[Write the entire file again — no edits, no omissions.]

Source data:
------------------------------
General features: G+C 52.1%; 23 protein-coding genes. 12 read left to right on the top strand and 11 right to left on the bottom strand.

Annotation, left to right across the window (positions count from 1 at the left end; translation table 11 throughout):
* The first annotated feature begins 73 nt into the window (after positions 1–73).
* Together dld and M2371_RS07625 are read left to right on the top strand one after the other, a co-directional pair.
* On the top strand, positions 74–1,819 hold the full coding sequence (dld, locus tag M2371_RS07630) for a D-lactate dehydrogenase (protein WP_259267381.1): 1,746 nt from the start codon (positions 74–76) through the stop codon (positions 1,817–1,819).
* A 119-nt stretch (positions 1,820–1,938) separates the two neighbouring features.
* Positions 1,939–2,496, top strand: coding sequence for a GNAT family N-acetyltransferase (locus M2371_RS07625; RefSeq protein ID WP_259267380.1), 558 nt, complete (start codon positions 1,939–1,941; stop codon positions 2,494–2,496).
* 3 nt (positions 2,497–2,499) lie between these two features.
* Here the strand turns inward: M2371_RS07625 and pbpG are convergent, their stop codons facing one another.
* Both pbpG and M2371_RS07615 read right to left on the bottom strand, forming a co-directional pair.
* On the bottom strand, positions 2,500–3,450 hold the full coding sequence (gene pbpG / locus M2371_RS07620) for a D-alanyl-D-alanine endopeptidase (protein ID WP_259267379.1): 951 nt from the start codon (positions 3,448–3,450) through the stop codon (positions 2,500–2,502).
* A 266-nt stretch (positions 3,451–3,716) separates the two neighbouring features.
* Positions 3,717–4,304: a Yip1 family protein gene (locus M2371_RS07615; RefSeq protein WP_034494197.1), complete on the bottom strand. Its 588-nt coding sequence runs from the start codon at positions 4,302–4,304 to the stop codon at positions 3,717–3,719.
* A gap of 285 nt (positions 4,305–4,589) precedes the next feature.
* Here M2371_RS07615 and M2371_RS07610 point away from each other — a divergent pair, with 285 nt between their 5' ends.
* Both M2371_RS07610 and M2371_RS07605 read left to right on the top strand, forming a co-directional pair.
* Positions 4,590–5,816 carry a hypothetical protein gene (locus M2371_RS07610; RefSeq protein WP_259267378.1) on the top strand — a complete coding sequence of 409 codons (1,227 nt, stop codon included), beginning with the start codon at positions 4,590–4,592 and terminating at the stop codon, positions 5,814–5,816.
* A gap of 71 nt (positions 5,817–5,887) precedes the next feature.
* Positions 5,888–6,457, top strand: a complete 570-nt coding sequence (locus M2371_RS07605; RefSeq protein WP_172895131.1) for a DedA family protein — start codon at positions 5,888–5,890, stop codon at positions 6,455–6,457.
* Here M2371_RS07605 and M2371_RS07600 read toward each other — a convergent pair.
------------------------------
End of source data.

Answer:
General features: G+C 52.1%; 23 protein-coding genes. 12 read left to right on the top strand and 11 right to left on the bottom strand.

Annotation, left to right across the window (positions count from 1 at the left end; translation table 11 throughout):
* The first annotated feature begins 73 nt into the window (after positions 1–73).
* Together dld and M2371_RS07625 are read left to right on the top strand one after the other, a co-directional pair.
* On the top strand, positions 74–1,819 hold the full coding sequence (dld, locus tag M2371_RS07630) for a D-lactate dehydrogenase (protein WP_259267381.1): 1,746 nt from the start codon (positions 74–76) through the stop codon (positions 1,817–1,819).
* A 119-nt stretch (positions 1,820–1,938) separates the two neighbouring features.
* Positions 1,939–2,496, top strand: coding sequence for a GNAT family N-acetyltransferase (locus M2371_RS07625; RefSeq protein ID WP_259267380.1), 558 nt, complete (start codon positions 1,939–1,941; stop codon positions 2,494–2,496).
* 3 nt (positions 2,497–2,499) lie between these two features.
* Here the strand turns inward: M2371_RS07625 and pbpG are convergent, their stop codons facing one another.
* Both pbpG and M2371_RS07615 read right to left on the bottom strand, forming a co-directional pair.
* On the bottom strand, positions 2,500–3,450 hold the full coding sequence (gene pbpG / locus M2371_RS07620) for a D-alanyl-D-alanine endopeptidase (protein ID WP_259267379.1): 951 nt from the start codon (positions 3,448–3,450) through the stop codon (positions 2,500–2,502).
* A 266-nt stretch (positions 3,451–3,716) separates the two neighbouring features.
* Positions 3,717–4,304: a Yip1 family protein gene (locus M2371_RS07615; RefSeq protein WP_034494197.1), complete on the bottom strand. Its 588-nt coding sequence runs from the start codon at positions 4,302–4,304 to the stop codon at positions 3,717–3,719.
* A gap of 285 nt (positions 4,305–4,589) precedes the next feature.
* Here M2371_RS07615 and M2371_RS07610 point away from each other — a divergent pair, with 285 nt between their 5' ends.
* Both M2371_RS07610 and M2371_RS07605 read left to right on the top strand, forming a co-directional pair.
* Positions 4,590–5,816 carry a hypothetical protein gene (locus M2371_RS07610; RefSeq protein WP_259267378.1) on the top strand — a complete coding sequence of 409 codons (1,227 nt, stop codon included), beginning with the start codon at positions 4,590–4,592 and terminating at the stop codon, positions 5,814–5,816.
* A gap of 71 nt (positions 5,817–5,887) precedes the next feature.
* Positions 5,888–6,457, top strand: a complete 570-nt coding sequence (locus M2371_RS07605; RefSeq protein WP_172895131.1) for a DedA family protein — start codon at positions 5,888–5,890, stop codon at positions 6,455–6,457.
* Here M2371_RS07605 and M2371_RS07600 read toward each other — a convergent pair.